John Street, barred by term limits from seeking a third consecutive term last time around, recently switched his registration from Democrat to independent and could be considering a challenge to Nutter in November. The 67-year-old former mayor has not responded to requests for comment from the AP, and has not stated publicly whether he plans to run again.
Last fall, John Street kicked off the latest round in the Street-Nutter rivalry when he publicly questioned Nutter’s support among the black community, telling The Philadelphia Inquirer that Nutter was “not a black mayor … just a mayor with dark skin.” Both Street and Nutter are black.
In the AP interview, Nutter said he wants to get support from all communities and that Street’s racial comments were “ignorant.” “I mean it is interesting, I don’t think anyone’s ever asked (former Philadelphia mayor and Pennsylvania governor) Ed Rendell was he white enough,” Nutter said.
One political scientist thinks John Street may be waiting to see how much support Nutter gets in the primary before deciding to make another run. Several groups disenchanted with Nutter, including the city firefighters and other unions, have been supporting Milton Street. If Street gets more than 40 percent of the primary votes, it might make Nutter look more vulnerable and encourage John Street to run, said Randall Miller, a political science professor at St. Joseph’s University.
“If it looks like he’s weak, then that invites John Street to come in as an independent,” said Miller, adding that the former mayor is “eager to get one more swing.”
“It’s just been gnawing at John Street since he’s been out of the mayor’s office. … He wants to redeem himself,” Miller said.
First, Nutter gets to contend with Milton Street in the primary. In 2007, Nutter defeated two sitting congressmen, a state legislator and a millionaire businessman in the primary before cruising to victory in the general election. Asked if he considered Milton Street a legitimate challenger, Nutter, who tried unsuccessfully to have him removed from the ballot, said: “He’s a person who is running for office and filed the necessary signatures. His name will be on the ballot.”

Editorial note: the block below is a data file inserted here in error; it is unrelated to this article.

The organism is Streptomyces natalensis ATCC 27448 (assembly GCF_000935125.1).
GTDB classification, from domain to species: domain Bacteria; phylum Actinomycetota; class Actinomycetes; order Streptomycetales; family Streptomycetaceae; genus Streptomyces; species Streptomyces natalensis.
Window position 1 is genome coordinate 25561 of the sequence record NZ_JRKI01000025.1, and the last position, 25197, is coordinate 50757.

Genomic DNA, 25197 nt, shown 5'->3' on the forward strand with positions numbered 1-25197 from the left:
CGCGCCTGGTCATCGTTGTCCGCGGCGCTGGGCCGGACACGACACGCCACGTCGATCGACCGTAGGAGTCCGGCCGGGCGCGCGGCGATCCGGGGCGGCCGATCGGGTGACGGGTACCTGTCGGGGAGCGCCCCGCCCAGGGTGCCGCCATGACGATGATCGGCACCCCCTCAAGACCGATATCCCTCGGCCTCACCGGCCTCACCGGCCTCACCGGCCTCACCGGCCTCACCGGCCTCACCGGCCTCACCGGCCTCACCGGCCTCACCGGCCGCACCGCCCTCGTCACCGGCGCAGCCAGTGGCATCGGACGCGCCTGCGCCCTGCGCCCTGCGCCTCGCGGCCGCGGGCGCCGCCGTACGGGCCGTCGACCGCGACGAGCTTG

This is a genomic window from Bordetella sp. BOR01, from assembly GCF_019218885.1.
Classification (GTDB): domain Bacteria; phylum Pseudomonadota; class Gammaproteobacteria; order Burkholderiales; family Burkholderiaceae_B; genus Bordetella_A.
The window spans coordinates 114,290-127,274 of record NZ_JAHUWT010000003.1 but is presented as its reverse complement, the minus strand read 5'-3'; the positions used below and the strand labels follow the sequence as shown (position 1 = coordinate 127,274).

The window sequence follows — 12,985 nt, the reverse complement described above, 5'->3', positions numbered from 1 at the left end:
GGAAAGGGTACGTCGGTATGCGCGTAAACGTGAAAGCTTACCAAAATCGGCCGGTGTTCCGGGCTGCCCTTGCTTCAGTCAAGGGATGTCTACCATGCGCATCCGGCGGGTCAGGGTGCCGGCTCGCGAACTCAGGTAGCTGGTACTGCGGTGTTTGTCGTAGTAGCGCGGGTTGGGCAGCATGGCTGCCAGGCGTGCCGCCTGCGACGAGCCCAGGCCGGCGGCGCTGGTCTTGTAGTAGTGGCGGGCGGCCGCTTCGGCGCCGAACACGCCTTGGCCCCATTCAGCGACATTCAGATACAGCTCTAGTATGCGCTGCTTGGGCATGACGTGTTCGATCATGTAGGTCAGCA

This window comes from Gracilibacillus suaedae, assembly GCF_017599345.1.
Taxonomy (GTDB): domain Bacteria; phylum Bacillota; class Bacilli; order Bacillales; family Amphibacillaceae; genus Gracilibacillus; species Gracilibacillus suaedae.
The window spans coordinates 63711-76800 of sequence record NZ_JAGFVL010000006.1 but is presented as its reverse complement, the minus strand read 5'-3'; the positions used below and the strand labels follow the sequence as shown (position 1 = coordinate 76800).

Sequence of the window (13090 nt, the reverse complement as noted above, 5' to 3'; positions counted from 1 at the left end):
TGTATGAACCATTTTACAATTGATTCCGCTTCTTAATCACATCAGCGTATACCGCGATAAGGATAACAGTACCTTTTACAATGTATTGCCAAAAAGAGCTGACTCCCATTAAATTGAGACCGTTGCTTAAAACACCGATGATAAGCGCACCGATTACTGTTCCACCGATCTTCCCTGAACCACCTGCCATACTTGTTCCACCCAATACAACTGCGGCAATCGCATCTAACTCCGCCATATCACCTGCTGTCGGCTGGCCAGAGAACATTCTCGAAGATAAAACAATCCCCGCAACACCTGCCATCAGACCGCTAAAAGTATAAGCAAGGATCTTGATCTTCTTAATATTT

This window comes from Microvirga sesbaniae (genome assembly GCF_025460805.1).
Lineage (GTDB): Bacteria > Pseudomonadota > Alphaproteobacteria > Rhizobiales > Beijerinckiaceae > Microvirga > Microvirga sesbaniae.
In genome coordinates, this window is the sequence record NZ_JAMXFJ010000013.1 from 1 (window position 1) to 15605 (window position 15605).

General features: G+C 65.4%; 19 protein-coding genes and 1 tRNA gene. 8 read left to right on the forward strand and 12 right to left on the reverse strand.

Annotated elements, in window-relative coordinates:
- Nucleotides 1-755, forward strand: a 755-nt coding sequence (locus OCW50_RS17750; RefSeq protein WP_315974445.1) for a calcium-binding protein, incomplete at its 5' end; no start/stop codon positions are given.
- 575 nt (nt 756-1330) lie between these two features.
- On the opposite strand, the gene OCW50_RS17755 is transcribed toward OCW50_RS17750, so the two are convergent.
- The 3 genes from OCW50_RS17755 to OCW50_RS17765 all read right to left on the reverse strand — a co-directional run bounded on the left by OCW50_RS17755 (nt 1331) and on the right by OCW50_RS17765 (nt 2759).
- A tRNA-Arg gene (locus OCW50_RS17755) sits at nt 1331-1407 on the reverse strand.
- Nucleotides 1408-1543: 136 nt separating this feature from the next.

For his part, Milton Street opposes Nutter’s endorsement of “stop and frisk” searches being used by police in high-crime neighborhoods, saying they violate civil liberties. He also said Nutter hasn’t done enough to curb violent crime and has made dangerous cuts to the fire department; he criticizes the incumbent for failing to reach contract agreements with the city’s powerful municipal unions.
He is hoping to mobilize thousands of ex-offenders to vote for him at the polls on Tuesday. If elected, he plans to hire thousands of unemployed people as part of a town watch initiative for high-crime neighborhoods.
John Street’s rivalry with Nutter did not impact his own decision to run, Milton Street said, adding that he doesn’t think his brother will enter the race. “He’s retired,” he said. “He’s not going to run for office.”
Milton Street said he started out just hoping to bring attention to the issues, but has since gained enough momentum to make it a competitive primary.
“We don’t know what’s going to happen on election day now,” he said.